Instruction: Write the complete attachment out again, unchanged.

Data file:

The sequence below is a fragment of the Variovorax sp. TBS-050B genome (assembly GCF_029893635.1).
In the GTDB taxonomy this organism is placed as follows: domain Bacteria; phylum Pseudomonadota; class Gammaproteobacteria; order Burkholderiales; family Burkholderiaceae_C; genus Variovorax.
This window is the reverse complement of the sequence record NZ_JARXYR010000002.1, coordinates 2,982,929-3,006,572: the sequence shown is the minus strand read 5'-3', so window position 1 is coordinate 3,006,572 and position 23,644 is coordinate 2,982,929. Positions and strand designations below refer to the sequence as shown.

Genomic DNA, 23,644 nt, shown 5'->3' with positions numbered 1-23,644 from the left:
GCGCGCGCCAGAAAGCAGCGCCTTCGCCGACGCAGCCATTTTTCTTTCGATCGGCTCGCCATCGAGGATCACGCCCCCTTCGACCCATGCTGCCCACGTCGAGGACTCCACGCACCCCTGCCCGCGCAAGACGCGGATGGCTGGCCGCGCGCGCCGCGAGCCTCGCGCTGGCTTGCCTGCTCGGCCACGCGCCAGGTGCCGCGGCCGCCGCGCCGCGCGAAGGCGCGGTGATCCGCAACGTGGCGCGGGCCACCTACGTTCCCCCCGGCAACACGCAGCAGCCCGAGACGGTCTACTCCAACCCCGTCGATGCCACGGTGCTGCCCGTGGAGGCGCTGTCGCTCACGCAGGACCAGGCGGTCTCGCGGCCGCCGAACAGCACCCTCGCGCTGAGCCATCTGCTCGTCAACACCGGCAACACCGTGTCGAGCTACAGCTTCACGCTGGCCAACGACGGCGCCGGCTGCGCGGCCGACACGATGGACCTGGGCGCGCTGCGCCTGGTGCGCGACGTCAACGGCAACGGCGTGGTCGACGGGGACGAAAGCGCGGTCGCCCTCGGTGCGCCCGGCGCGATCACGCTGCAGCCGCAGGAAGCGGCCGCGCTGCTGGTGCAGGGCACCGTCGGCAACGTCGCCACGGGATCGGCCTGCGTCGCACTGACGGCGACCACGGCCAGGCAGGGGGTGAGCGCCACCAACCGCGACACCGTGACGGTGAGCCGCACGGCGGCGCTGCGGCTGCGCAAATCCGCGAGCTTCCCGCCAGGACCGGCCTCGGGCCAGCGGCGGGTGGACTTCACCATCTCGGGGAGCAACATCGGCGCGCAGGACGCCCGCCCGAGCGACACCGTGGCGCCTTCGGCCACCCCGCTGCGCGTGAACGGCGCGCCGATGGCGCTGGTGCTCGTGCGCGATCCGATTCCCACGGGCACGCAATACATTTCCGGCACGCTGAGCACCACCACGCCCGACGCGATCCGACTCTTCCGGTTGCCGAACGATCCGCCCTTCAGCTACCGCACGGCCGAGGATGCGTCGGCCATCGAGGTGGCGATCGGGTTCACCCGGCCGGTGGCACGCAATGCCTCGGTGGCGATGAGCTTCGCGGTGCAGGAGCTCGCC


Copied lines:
The sequence below is a fragment of the Variovorax sp. TBS-050B genome (assembly GCF_029893635.1).
In the GTDB taxonomy this organism is placed as follows: domain Bacteria; phylum Pseudomonadota; class Gammaproteobacteria; order Burkholderiales; family Burkholderiaceae_C; genus Variovorax.
This window is the reverse complement of the sequence record NZ_JARXYR010000002.1, coordinates 2,982,929-3,006,572: the sequence shown is the minus strand read 5'-3', so window position 1 is coordinate 3,006,572 and position 23,644 is coordinate 2,982,929. Positions and strand designations below refer to the sequence as shown.

Genomic DNA, 23,644 nt, shown 5'->3' with positions numbered 1-23,644 from the left:
GCGCGCGCCAGAAAGCAGCGCCTTCGCCGACGCAGCCATTTTTCTTTCGATCGGCTCGCCATCGAGGATCACGCCCCCTTCGACCCATGCTGCCCACGTCGAGGACTCCACGCACCCCTGCCCGCGCAAGACGCGGATGGCTGGCCGCGCGCGCCGCGAGCCTCGCGCTGGCTTGCCTGCTCGGCCACGCGCCAGGTGCCGCGGCCGCCGCGCCGCGCGAAGGCGCGGTGATCCGCAACGTGGCGCGGGCCACCTACGTTCCCCCCGGCAACACGCAGCAGCCCGAGACGGTCTACTCCAACCCCGTCGATGCCACGGTGCTGCCCGTGGAGGCGCTGTCGCTCACGCAGGACCAGGCGGTCTCGCGGCCGCCGAACAGCACCCTCGCGCTGAGCCATCTGCTCGTCAACACCGGCAACACCGTGTCGAGCTACAGCTTCACGCTGGCCAACGACGGCGCCGGCTGCGCGGCCGACACGATGGACCTGGGCGCGCTGCGCCTGGTGCGCGACGTCAACGGCAACGGCGTGGTCGACGGGGACGAAAGCGCGGTCGCCCTCGGTGCGCCCGGCGCGATCACGCTGCAGCCGCAGGAAGCGGCCGCGCTGCTGGTGCAGGGCACCGTCGGCAACGTCGCCACGGGATCGGCCTGCGTCGCACTGACGGCGACCACGGCCAGGCAGGGGGTGAGCGCCACCAACCGCGACACCGTGACGGTGAGCCGCACGGCGGCGCTGCGGCTGCGCAAATCCGCGAGCTTCCCGCCAGGACCGGCCTCGGGCCAGCGGCGGGTGGACTTCACCATCTCGGGGAGCAACATCGGCGCGCAGGACGCCCGCCCGAGCGACACCGTGGCGCCTTCGGCCACCCCGCTGCGCGTGAACGGCGCGCCGATGGCGCTGGTGCTCGTGCGCGATCCGATTCCCACGGGCACGCAATACATTTCCGGCACGCTGAGCACCACCACGCCCGACGCGATCCGACTCTTCCGGTTGCCGAACGATCCGCCCTTCAGCTACCGCACGGCCGAGGATGCGTCGGCCATCGAGGTGGCGATCGGGTTCACCCGGCCGGTGGCACGCAATGCCTCGGTGGCGATGAGCTTCGCGGTGCAGGAGCTCGCC